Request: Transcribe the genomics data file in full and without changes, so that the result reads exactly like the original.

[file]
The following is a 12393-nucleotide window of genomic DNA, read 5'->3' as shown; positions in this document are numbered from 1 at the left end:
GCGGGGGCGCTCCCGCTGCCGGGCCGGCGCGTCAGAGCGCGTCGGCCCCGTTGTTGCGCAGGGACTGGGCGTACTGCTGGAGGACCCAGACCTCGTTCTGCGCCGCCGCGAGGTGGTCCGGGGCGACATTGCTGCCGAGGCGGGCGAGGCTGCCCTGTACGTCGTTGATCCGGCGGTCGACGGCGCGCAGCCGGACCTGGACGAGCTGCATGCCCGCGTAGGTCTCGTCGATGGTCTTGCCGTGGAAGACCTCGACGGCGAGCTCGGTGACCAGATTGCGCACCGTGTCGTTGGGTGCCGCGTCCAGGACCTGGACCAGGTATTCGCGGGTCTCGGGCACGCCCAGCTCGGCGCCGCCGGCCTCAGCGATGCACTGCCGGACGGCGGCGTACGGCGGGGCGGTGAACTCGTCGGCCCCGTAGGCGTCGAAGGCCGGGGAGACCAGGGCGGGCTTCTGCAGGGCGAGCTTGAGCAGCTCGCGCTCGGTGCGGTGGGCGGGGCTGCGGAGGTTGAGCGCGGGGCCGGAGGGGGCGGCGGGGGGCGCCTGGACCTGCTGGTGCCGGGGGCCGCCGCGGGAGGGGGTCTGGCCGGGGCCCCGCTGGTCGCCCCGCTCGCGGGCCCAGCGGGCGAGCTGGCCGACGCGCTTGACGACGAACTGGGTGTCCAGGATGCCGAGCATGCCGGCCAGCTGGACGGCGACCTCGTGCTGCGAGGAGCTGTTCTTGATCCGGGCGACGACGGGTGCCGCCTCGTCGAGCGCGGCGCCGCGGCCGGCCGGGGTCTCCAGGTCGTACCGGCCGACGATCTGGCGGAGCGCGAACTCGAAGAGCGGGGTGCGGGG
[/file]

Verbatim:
The following is a 12393-nucleotide window of genomic DNA, read 5'->3' as shown; positions in this document are numbered from 1 at the left end:
GCGGGGGCGCTCCCGCTGCCGGGCCGGCGCGTCAGAGCGCGTCGGCCCCGTTGTTGCGCAGGGACTGGGCGTACTGCTGGAGGACCCAGACCTCGTTCTGCGCCGCCGCGAGGTGGTCCGGGGCGACATTGCTGCCGAGGCGGGCGAGGCTGCCCTGTACGTCGTTGATCCGGCGGTCGACGGCGCGCAGCCGGACCTGGACGAGCTGCATGCCCGCGTAGGTCTCGTCGATGGTCTTGCCGTGGAAGACCTCGACGGCGAGCTCGGTGACCAGATTGCGCACCGTGTCGTTGGGTGCCGCGTCCAGGACCTGGACCAGGTATTCGCGGGTCTCGGGCACGCCCAGCTCGGCGCCGCCGGCCTCAGCGATGCACTGCCGGACGGCGGCGTACGGCGGGGCGGTGAACTCGTCGGCCCCGTAGGCGTCGAAGGCCGGGGAGACCAGGGCGGGCTTCTGCAGGGCGAGCTTGAGCAGCTCGCGCTCGGTGCGGTGGGCGGGGCTGCGGAGGTTGAGCGCGGGGCCGGAGGGGGCGGCGGGGGGCGCCTGGACCTGCTGGTGCCGGGGGCCGCCGCGGGAGGGGGTCTGGCCGGGGCCCCGCTGGTCGCCCCGCTCGCGGGCCCAGCGGGCGAGCTGGCCGACGCGCTTGACGACGAACTGGGTGTCCAGGATGCCGAGCATGCCGGCCAGCTGGACGGCGACCTCGTGCTGCGAGGAGCTGTTCTTGATCCGGGCGACGACGGGTGCCGCCTCGTCGAGCGCGGCGCCGCGGCCGGCCGGGGTCTCCAGGTCGTACCGGCCGACGATCTGGCGGAGCGCGAACTCGAAGAGCGGGGTGCGGGG